Here we go again……another day, another way of demonstrating how income inequality is threatening our society….
Today’s installment comes courtesy of Charles Blow at the NYT (click to enlarge the chart on the right) as part of his story about a report done by the Sunlight Foundation on the political influence of the 1%. As he describes: “A tiny number of wealthy Americans are playing an ever-increasing role in financing our politics. This is not a good thing for a democracy.”
Actually, that’s a nice way of putting it. The report states:
“There are approximately 312 million people living in the United States. Yet just 26,783 (less than one in ten thousand) accounted for 24.3% of all political contributions in the 2010 election cycle.”
Oh, but it only gets better…
“In the 2010 election cycle, the average One Percent of One Percenter spent $28,913, more than the median individual income of $26,364“
So their pocket change is the average American’s livelihood. Good to know.
But what Blow doesn’t address in his article, and which is particularly sad, though not really surprising at this point, is that the influence of this small cadre of big donors is bipartisan and co-opts (did I say “co-opts?” I meant “gives.” I apologize for the mistake) to Republicans…as well as Democrats.
In fact, while Goldman Sachs was unsurprisingly at the top of the list of corporate donors with 92 members in the big donor club, Emily’s List and ActBlue, two groups that lean heavily Democratic, combined for 245 members. As a result, the Democratic Party’s % of contributions from the big donor club has been higher than the Republican Party’s % of contributions from the same pool for every election since 1990 (except for 2010). Additionally, as the number of candidates relying on at least half of their contributions from the big donor club grew considerably beginning in 2004, Democrats led the way with 50 such candidates in 2010, compared to just 22 Republican candidates. It shouldn’t be surprising then that Democratic candidates also had significantly higher percentages of contributions coming from the big donor club, that Nancy Pelosi raised the most money from the big donor club in the House in 2010 or that John Kerry was second in big donor club fundraising in the Senate (and each had the highest share of their funding of any candidates come from this prestigious group).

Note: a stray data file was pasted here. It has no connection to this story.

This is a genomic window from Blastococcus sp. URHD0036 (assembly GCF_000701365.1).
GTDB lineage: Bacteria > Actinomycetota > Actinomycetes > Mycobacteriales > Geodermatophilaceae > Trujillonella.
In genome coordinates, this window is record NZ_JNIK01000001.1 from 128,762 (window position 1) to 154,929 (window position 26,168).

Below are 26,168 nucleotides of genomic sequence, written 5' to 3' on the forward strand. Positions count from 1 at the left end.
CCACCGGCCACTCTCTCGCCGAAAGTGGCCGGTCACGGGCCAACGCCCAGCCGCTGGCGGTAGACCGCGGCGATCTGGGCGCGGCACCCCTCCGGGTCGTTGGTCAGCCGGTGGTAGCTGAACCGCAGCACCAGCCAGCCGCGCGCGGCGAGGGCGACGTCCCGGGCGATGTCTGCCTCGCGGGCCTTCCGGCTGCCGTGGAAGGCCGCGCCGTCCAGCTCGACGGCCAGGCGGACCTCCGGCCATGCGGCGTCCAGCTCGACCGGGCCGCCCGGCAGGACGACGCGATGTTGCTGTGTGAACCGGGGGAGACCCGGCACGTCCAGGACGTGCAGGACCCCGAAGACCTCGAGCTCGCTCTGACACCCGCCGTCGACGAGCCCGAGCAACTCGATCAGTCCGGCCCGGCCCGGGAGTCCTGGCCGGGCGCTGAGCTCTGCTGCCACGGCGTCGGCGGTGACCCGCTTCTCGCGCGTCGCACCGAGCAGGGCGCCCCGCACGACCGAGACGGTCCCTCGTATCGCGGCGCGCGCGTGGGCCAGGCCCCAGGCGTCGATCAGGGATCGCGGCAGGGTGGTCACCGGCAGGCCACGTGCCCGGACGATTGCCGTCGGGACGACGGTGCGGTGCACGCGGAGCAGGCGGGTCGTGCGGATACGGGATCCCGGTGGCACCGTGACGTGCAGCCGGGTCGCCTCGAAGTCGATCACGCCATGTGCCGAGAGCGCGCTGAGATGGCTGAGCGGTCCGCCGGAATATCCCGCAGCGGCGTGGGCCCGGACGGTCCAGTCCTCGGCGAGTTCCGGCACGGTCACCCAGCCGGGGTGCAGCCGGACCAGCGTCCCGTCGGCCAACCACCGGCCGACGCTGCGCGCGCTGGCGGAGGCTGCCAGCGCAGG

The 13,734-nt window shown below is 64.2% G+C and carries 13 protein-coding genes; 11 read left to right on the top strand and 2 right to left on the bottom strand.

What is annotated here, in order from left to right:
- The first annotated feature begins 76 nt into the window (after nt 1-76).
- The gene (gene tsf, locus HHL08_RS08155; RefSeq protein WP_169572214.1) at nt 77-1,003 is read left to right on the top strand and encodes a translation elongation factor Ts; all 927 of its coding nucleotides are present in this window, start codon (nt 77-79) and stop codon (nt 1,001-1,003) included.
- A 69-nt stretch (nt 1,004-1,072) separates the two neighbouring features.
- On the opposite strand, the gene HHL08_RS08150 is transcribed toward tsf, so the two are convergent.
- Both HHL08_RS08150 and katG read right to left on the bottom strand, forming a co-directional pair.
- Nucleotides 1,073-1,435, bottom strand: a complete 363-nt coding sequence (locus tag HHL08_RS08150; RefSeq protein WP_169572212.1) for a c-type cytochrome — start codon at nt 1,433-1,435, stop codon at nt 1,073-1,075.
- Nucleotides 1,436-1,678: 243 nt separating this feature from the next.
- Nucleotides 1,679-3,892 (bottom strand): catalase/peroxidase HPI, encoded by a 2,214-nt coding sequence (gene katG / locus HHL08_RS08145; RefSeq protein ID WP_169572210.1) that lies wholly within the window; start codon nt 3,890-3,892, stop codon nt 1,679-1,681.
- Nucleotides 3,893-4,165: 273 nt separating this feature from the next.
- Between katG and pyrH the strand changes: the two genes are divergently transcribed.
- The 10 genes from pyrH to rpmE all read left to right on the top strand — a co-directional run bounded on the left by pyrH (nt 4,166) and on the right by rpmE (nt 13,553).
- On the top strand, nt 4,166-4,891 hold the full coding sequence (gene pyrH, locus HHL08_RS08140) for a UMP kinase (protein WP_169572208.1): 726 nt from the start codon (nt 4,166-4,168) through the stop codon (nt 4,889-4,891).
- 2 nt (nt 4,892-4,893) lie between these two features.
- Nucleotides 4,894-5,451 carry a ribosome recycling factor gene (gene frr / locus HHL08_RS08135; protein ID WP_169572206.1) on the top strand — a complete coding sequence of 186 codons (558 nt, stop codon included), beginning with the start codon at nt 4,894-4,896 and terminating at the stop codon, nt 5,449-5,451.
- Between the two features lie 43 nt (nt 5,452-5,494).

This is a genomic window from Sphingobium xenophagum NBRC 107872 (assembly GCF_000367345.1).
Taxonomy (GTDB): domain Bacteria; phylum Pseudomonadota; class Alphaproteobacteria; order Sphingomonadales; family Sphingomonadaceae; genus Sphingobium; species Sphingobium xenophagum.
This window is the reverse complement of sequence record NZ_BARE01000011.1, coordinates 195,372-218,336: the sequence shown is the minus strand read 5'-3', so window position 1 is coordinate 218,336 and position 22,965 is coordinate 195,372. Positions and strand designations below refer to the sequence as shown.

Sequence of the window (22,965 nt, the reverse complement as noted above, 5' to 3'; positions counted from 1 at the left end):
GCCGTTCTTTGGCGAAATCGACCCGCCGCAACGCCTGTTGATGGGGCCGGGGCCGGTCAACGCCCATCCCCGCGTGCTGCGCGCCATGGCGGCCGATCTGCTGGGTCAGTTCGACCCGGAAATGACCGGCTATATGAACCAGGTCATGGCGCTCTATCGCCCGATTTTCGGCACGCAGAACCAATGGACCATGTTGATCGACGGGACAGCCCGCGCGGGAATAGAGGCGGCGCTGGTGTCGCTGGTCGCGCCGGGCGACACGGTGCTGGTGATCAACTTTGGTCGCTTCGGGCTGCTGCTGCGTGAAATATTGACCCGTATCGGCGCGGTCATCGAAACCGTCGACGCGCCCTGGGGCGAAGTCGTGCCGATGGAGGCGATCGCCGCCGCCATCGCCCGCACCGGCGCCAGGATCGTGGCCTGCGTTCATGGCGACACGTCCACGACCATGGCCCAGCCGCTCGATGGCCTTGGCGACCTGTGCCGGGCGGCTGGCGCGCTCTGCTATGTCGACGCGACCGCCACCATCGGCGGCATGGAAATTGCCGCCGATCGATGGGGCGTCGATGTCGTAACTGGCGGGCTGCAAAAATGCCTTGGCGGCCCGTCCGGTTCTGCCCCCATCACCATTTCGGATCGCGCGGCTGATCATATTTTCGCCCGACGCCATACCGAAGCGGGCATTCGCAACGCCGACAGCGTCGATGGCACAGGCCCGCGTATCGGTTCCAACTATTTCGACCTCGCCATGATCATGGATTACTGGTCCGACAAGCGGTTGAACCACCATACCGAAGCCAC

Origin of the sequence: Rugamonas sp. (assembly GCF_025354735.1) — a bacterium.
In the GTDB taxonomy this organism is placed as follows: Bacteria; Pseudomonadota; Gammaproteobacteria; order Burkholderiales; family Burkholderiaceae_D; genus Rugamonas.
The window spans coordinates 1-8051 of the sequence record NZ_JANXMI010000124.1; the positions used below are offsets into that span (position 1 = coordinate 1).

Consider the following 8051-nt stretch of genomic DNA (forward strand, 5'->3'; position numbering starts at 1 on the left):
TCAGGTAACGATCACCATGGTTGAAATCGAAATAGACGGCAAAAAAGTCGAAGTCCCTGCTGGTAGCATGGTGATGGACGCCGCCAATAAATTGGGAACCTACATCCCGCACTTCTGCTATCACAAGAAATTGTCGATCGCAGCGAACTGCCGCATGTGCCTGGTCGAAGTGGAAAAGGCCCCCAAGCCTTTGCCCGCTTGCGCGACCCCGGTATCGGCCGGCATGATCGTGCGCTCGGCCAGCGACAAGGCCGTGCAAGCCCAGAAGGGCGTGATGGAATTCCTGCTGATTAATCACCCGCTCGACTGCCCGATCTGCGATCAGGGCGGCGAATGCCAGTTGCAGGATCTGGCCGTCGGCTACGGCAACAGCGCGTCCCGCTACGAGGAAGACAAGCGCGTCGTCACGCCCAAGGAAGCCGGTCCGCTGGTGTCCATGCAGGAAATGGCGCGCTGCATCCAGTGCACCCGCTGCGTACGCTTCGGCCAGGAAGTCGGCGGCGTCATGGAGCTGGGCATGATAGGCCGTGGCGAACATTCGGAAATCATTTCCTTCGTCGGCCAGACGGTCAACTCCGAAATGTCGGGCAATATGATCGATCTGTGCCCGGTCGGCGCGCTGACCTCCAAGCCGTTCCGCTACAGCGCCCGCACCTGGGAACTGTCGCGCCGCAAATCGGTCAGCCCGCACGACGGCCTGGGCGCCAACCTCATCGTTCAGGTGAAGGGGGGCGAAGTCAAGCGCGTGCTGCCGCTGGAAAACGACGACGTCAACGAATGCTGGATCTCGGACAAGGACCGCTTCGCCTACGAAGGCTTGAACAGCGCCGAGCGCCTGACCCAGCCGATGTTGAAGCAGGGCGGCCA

Couple this with the increasing prevalence of Democratic lobbyists (where the four most important former Congressmen turned lobbyists are all Democrats representing major corporations), and the story for how the Democratic Party has lost it’s way begins to crystallize. How can Democratic legislators fight for common people when they are so dependent on such a small group of people to fund their campaigns? And save me the blah blah blah about groups like Emily’s List and ActBlue being ideologically in line with the Democratic Party. These groups are certainly important for what they are trying to accomplish and I do not want to disparage their work, but their agendas are mostly cultural, are not economic and do not address the needs of those individuals in the bottom half of the income distribution (we can say “poor” here, unlike some others…so poor folks) or minorities by and large. In case it wasn’t clear already, for the past 20+ years, anyone who has voted for a Democrat has voted for a party which has become increasingly less democratic.
So, lest one think that the answers to all of our democracy’s ills lie in limiting or eliminating corporate donations, here we have evidence for the contrary. For while that will be a useful and crucial step, the influence of a limited number of individuals to our democratic system is startling. In fact, the concentration of political power is higher than the concentration of wealth which gets so much attention. Hand, meet glove. But worse, it permeates deeply into both Republicans and Democrats. And did I tell you that our democracy is a two party duopoly?